Because a farm just isn’t a farm without a cow we are proud to announce the arrival of our TWO new cows: Charlotte and Mama. Charlotte is a Jersey x Holstein drop calf. A drop calf is a term used in the dairy industry to describe a calf that is taken from it’s mama at a young age so that the mama can begin milking immediately and earning her keep. Generally the young males are sold to be raised as beef cows and the females are kept on the farm to be raised as future milkers. Finding a young calf was extremely difficult, but I finally found an organic dairy farmer in Enumclaw who was kind enough to offer me his next drop calf because he wanted to help a new farmer out! Charlotte was born on August 16, 2013 which is my sister Belinda’s birthday so I will always remember her birth date! Maybe next year we will have a joint birthday party!
Mama is our nurse cow who is a full Jersey. Jerseys are known for their big brown eyes, easy temperament and milk that is high in butterfat. I found Mama through a customer at my work who has a small farm in Enumclaw. His friend, Alex, had mentioned that he was thinking of selling his milk cow because he had too much milk and his wife had decided she didn’t want to make THAT much cheese. When we went to look at her I knew I wanted her because she was an absolute sweetheart. Alex told us that he usually milked her in the pasture and didn’t even bother tying her. He also showed us two very healthy angus bull calves that she had nursed. Finding a cow that is a good milk cow and will accept other calves as her own and allow them to nurse is hard to do. For us Mama is everything we were looking for in a cow.
Since getting the cows we have already learned so much! I swear Charlotte grows bigger everyday. She loves to cuddle and bottle feeding her is always entertaining. Mama is really starting to bond with Charlotte. At first we had to hold Mama while Charlotte nursed but now Mama is licking Charlotte (a good sign she is starting to mother her) and will stand still while she nurses (so long as she has a little grain). The fact that I spent six weeks unsuccessfully looking for a cow and then found Mama on the same weekend Charlotte was born is proof that both these cows were meant to be a part of our little farm. Getting them together has been an absolute blessing. We have no experience raising a calf but Mama does and she is teaching us every day and Charlotte is giving us a chance to get used to having two more animals in the barn before we take on the huge task of milking every day.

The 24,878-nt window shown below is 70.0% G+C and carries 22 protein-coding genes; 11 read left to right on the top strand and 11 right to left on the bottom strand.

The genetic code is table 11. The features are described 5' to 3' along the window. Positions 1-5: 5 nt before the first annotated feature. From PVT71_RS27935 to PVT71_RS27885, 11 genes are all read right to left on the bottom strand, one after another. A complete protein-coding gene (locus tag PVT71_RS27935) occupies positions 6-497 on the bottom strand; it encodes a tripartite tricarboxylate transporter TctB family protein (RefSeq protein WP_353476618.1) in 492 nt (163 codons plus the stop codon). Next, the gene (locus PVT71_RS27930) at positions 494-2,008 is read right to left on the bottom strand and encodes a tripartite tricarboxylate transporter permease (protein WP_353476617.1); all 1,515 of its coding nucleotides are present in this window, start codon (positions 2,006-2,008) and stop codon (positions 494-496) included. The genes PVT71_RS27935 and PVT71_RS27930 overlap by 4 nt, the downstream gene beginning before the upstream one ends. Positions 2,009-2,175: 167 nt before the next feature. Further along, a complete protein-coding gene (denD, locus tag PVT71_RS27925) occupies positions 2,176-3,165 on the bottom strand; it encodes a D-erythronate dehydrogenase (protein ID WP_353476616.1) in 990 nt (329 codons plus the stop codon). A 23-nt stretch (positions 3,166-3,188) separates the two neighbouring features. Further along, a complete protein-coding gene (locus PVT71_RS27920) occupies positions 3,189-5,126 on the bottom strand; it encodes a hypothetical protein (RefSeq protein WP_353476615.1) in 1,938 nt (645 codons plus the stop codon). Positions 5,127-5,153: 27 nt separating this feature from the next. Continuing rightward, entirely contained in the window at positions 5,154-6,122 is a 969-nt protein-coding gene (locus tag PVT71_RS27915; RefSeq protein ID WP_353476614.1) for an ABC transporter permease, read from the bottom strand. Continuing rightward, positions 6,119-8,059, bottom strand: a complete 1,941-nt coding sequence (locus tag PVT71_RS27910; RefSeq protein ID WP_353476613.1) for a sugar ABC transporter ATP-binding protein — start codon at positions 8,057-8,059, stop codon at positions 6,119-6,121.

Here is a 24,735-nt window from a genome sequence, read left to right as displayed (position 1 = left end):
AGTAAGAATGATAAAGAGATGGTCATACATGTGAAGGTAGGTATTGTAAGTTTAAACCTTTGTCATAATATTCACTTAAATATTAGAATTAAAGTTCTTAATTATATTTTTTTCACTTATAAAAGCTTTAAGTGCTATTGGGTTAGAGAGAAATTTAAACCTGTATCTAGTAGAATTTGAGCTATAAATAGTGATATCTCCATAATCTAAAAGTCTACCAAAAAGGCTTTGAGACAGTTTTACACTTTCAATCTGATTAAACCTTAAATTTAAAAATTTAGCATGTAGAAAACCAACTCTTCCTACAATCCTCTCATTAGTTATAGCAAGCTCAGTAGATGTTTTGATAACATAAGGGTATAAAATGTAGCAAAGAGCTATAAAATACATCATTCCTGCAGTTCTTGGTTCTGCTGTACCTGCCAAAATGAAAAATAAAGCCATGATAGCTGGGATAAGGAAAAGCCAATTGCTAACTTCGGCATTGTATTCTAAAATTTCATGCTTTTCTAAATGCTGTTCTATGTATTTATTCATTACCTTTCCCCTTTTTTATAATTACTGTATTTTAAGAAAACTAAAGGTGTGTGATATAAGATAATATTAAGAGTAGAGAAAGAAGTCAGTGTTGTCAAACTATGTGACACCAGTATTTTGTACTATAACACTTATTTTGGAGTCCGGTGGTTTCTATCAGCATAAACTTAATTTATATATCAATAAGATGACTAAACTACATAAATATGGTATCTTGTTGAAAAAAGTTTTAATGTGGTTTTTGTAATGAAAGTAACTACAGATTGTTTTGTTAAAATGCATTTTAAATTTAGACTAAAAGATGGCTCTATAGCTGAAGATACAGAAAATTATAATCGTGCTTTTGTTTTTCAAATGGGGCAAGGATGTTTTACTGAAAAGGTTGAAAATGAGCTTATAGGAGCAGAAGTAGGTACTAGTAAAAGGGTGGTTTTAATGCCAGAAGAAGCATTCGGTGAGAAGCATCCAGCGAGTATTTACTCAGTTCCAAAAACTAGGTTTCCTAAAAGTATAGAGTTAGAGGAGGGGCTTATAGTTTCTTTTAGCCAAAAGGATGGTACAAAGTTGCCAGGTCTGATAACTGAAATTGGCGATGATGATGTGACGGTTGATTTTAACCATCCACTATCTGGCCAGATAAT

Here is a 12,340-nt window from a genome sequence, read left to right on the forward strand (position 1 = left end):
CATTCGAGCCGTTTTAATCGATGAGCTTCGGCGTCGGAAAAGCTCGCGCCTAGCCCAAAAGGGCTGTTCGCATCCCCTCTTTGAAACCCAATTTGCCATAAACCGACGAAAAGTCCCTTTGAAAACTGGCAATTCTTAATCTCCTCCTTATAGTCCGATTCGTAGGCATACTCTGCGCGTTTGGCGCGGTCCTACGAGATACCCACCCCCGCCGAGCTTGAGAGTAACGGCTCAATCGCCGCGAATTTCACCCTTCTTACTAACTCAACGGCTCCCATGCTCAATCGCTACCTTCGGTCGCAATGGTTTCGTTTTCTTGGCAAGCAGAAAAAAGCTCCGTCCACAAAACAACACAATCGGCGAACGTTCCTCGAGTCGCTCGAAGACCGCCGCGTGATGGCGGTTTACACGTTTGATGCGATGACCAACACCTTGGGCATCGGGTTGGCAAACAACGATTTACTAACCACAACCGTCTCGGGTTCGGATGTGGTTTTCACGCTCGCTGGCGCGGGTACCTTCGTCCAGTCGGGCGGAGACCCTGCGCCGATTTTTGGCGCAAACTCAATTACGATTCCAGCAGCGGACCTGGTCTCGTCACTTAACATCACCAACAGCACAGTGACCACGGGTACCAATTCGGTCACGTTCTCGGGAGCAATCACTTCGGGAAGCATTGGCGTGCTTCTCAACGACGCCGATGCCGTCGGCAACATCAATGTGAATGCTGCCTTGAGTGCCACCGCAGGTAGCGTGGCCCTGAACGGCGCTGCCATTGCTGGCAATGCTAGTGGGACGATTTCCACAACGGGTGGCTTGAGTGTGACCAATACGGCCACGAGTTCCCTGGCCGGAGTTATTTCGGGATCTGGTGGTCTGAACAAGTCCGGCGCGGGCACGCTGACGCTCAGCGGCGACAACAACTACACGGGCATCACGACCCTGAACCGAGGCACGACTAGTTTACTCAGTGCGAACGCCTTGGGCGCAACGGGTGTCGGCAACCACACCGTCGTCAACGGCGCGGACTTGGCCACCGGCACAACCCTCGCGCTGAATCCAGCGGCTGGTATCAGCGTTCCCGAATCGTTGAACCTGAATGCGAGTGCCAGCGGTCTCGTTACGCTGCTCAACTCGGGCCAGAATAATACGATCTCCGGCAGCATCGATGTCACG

We decided on the name Charlotte after Ruby suggested it while feeding her a bottle (see the video above). Mama was originally named Dixie but Ross didn’t like the name so he just started calling her Mama. Since she is such a good mom and I had already nicknamed her Mamacita I agreed to consider it. But the name really stuck when we had the vet out to check her and we found out that she is two months pregnant! So she is now officially named Mama as she will be the first Mama cow on our farm and will hopefully end up mothering quite a few more calves in the coming years. Our vet estimates that she is about two months along. Cows have a nine moth gestation period so we will be expecting a calf sometime in March. When he preg. tested her he said he could hold the baby calf in his hand and estimate the age based on the measurement of its head. His guess is 62 days. So cool!